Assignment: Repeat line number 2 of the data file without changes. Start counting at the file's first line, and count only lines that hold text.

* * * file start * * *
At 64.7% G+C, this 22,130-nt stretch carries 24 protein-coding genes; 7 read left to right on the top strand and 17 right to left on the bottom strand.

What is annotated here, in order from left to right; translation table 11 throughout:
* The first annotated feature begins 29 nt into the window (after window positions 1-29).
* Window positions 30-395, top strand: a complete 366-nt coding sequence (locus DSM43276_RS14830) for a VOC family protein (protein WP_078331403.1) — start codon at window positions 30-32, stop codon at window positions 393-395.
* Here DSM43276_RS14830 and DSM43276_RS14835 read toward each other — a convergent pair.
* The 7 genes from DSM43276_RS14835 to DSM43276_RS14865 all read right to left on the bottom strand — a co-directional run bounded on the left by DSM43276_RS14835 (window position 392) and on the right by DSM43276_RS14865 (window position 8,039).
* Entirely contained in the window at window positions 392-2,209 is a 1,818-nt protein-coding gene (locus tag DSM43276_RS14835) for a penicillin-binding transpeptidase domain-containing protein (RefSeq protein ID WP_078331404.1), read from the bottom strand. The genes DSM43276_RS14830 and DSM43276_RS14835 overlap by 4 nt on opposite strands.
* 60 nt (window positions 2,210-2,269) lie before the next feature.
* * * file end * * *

What is annotated here, in order from left to right; translation table 11 throughout: